joerg at britannica.bec.de
Thu Oct 14 06:47:20 PDT 2004
On Thu, Oct 14, 2004 at 01:09:08PM +0000, Ryan Newman wrote:
> Is DragonFly's kernel preemptive or non-preemptive ?
That's a difficult technical question. The simple answer is no, the
normal kernel is not preemptive, execution of a kernel thread normally
occurs until it returns either to userland or tries to do something
blocking. Think of M_WAITOK allocations or any attemp to get a token.
The more refined answer is partly yes, because interrupts can actually
preempt the active kernel thread, if those are not explicitly masked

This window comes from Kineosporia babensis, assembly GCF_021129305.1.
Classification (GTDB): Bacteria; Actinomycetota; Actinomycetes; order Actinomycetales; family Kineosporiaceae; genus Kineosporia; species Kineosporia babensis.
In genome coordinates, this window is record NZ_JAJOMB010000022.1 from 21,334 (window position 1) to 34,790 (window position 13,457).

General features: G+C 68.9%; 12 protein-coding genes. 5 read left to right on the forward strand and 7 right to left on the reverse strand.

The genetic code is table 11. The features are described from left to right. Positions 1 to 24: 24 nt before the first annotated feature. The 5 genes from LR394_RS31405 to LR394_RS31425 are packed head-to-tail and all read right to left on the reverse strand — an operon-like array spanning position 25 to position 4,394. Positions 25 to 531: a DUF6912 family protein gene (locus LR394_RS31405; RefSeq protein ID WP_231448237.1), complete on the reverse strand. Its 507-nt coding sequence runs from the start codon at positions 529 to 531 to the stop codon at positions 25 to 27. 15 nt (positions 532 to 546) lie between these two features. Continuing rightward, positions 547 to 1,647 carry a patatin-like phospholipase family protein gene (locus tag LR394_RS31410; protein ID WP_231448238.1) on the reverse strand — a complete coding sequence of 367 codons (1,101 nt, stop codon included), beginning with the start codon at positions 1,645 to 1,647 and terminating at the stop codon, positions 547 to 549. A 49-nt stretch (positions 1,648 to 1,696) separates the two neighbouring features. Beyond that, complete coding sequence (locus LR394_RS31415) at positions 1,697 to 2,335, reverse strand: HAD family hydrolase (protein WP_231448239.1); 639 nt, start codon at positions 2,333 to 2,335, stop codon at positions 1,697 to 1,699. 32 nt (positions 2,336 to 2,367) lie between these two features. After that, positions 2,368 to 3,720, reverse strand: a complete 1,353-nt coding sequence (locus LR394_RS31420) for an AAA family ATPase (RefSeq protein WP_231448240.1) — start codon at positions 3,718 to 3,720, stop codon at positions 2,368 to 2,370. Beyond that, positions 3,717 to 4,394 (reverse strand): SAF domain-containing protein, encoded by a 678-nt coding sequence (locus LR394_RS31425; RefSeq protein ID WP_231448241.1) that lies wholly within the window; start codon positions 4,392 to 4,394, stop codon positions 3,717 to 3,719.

via critical sections or splXXX protection. Certain critical subsystems
like the slab allocator for the M_NOWAIT case are non-blocking and
You can somewhat compare the BSD soft interrupt system with the Linux RT
extensions, as long as the interrupt is not included in any splXXX mask
or the masked areas and all critical sections have a known upper bound,
you get Hard Real Time for that interrupt (thread).
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